U.S. Transportation Secretary Ray LaHood has released a final rule that will allow commercial drivers to continue hands-free cell phone use, but will bar operating handheld cell phones while driving.
The new rule still will permit truck and bus drivers to use handheld cells after they have moved their vehicles to the side of or off of a highway or have stopped where the vehicle can safely remain stationary.
The Federal Motor Carrier Safety Administration and the Pipeline and Hazardous Materials Safety Administration joint rule will become effective Jan. 3.
Violators will face a maximum civil penalty of $2,750 for each offense. CDL holders will be disqualified from operating a commercial motor vehicle for multiple offenses and states will suspend CDLs after two or more serious traffic violations.
Truck and bus companies that allow drivers to use hand-held cell phones while driving will face a maximum penalty of $11,000.
FMCSA research shows using a handheld cell phone while driving requires “several risky steps” beyond what is required for a hands-free mobile phone. Dialing a hand-held cell phone increases the crash-risk for commercial drivers six-fold, it stated.
Last year, the agency issued a final rule banning commercial drivers from text messaging while operating trucks or buses. Earlier this year, the PHMSA published a companion final rule barring texting by intrastate hazardous materials drivers.
The Owner-Operator Independent Drivers Association had asked the agency why other risky activities contributing to driver distraction were not addressed in the rule. The FMCSA noted it is considering an Advance Notice of Proposed Rulemaking to seek public comment on the extent further regulatory is needed to address other in-cab electronic devices that may result in distracted driving.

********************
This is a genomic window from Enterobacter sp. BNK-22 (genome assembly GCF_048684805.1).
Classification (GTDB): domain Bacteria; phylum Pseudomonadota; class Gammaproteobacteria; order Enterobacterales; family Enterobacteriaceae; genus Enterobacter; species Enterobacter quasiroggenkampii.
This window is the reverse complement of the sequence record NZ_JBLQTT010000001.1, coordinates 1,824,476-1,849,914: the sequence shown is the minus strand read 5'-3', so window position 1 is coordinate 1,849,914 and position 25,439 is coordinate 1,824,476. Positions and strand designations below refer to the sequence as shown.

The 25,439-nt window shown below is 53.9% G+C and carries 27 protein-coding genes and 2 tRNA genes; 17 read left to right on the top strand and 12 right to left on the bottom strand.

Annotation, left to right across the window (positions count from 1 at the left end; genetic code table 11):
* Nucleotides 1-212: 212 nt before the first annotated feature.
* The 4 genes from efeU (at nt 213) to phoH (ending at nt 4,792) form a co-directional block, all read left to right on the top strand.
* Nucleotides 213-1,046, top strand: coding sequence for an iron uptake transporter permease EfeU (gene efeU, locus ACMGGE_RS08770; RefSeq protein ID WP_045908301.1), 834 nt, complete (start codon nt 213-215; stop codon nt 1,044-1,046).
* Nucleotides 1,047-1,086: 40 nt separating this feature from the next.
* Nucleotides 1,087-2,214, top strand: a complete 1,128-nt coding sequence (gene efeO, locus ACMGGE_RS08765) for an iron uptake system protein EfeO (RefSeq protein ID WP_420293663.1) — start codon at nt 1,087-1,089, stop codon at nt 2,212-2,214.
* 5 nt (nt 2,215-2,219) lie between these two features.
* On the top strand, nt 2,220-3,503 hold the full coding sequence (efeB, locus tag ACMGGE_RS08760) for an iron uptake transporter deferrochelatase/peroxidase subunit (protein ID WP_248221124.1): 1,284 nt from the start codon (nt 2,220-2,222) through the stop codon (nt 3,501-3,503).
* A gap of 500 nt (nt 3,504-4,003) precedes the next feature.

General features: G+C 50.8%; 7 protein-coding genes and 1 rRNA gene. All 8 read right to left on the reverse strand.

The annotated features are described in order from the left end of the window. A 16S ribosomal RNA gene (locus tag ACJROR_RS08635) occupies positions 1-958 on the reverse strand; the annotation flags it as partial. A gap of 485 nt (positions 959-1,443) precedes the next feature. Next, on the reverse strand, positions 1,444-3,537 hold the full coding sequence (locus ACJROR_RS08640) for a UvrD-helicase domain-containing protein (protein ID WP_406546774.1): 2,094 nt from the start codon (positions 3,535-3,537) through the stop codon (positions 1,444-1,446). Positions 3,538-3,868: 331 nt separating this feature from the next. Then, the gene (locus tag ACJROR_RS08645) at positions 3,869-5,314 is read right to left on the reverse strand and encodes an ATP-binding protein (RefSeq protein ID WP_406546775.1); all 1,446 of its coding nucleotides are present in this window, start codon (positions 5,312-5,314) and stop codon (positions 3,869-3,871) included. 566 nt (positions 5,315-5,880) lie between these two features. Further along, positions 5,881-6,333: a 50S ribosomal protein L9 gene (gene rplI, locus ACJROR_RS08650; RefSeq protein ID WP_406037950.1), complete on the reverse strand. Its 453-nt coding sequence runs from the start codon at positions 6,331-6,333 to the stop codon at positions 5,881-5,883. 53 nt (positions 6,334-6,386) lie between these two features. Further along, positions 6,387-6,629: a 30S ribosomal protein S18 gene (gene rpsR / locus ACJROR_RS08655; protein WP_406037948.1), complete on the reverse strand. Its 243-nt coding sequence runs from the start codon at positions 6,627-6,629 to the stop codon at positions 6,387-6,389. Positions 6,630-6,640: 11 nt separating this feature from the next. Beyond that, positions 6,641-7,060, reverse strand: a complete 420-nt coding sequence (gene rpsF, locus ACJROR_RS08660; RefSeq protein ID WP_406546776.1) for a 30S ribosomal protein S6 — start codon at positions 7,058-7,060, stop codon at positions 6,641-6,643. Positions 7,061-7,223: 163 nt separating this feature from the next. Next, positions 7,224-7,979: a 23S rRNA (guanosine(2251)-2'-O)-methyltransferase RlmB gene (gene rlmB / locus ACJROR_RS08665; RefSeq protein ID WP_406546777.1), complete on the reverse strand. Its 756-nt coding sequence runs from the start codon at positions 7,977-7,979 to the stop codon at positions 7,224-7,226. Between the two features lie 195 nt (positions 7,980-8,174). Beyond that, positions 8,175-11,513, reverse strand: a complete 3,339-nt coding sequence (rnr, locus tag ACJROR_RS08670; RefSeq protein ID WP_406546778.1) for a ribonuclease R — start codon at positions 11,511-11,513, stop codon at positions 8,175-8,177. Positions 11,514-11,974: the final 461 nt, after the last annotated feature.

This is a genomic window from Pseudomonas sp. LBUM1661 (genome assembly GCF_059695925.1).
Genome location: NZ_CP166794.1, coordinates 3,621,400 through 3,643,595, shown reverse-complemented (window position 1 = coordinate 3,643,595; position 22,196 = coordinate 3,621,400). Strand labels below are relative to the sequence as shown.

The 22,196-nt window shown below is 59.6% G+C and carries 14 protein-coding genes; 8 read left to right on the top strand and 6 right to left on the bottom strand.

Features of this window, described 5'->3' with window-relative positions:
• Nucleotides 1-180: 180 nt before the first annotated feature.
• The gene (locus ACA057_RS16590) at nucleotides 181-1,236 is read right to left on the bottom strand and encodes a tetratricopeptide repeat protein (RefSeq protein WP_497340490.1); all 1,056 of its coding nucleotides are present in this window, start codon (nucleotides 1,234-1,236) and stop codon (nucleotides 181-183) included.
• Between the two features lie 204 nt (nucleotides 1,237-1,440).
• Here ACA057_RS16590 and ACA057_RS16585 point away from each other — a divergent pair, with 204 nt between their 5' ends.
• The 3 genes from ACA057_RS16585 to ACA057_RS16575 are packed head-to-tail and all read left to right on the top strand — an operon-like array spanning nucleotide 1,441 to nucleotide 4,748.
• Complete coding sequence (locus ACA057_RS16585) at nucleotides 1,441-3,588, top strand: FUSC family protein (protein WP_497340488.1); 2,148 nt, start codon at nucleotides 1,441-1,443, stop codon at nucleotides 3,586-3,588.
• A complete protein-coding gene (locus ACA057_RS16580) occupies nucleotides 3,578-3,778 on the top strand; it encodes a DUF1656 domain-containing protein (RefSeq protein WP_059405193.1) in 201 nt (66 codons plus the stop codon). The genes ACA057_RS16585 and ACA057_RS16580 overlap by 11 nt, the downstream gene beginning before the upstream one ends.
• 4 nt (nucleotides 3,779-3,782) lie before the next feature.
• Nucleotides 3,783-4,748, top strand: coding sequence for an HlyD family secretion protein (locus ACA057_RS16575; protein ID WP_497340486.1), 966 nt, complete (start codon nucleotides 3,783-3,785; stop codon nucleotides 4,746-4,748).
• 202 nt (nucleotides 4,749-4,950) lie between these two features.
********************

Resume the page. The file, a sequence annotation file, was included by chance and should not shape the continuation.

However, the agency disagreed with OOIDA’s assertion that the new regulation constituted a “search” or “seizure” to which the Fourth Amendment protection applies.
The American Trucking Associations has supported the handheld ban, while strongly opposing barring on hands-free devices. The ATA supports barring texting and handheld cell use for all motorists to reduce distracted driving.
The association had asked that the word “knowingly” be inserted after “no motor carrier shall” and before “allow or require its drivers to use a hand-held mobile telephone while driving a CMV.”
The FMCSA acknowledges that some drivers will violate company policy, but stated the carrier remains “responsible for the actions of its drivers.”
The American Postal Workers Union, which represents U.S. Postal Service ...